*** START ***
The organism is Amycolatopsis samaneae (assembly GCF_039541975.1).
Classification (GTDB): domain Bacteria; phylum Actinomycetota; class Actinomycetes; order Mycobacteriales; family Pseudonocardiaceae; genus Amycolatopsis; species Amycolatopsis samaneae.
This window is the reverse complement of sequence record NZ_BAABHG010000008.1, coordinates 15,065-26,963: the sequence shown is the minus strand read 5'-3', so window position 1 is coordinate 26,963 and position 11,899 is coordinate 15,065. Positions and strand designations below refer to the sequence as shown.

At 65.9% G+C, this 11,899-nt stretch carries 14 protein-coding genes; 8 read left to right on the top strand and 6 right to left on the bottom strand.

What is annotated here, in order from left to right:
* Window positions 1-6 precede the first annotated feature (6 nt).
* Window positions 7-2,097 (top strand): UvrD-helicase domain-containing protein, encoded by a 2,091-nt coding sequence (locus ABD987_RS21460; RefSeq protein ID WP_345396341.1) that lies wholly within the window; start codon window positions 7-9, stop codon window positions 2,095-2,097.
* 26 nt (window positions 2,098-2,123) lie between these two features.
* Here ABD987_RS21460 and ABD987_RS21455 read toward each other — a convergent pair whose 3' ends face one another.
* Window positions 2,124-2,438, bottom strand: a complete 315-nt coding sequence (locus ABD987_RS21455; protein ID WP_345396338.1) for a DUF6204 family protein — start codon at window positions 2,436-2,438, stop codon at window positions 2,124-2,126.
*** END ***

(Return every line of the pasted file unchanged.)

The organism is Amycolatopsis samaneae (assembly GCF_039541975.1).
Classification (GTDB): domain Bacteria; phylum Actinomycetota; class Actinomycetes; order Mycobacteriales; family Pseudonocardiaceae; genus Amycolatopsis; species Amycolatopsis samaneae.
This window is the reverse complement of sequence record NZ_BAABHG010000008.1, coordinates 15,065-26,963: the sequence shown is the minus strand read 5'-3', so window position 1 is coordinate 26,963 and position 11,899 is coordinate 15,065. Positions and strand designations below refer to the sequence as shown.

At 65.9% G+C, this 11,899-nt stretch carries 14 protein-coding genes; 8 read left to right on the top strand and 6 right to left on the bottom strand.

What is annotated here, in order from left to right:
* Window positions 1-6 precede the first annotated feature (6 nt).
* Window positions 7-2,097 (top strand): UvrD-helicase domain-containing protein, encoded by a 2,091-nt coding sequence (locus ABD987_RS21460; RefSeq protein ID WP_345396341.1) that lies wholly within the window; start codon window positions 7-9, stop codon window positions 2,095-2,097.
* 26 nt (window positions 2,098-2,123) lie between these two features.
* Here ABD987_RS21460 and ABD987_RS21455 read toward each other — a convergent pair whose 3' ends face one another.
* Window positions 2,124-2,438, bottom strand: a complete 315-nt coding sequence (locus ABD987_RS21455; protein ID WP_345396338.1) for a DUF6204 family protein — start codon at window positions 2,436-2,438, stop codon at window positions 2,124-2,126.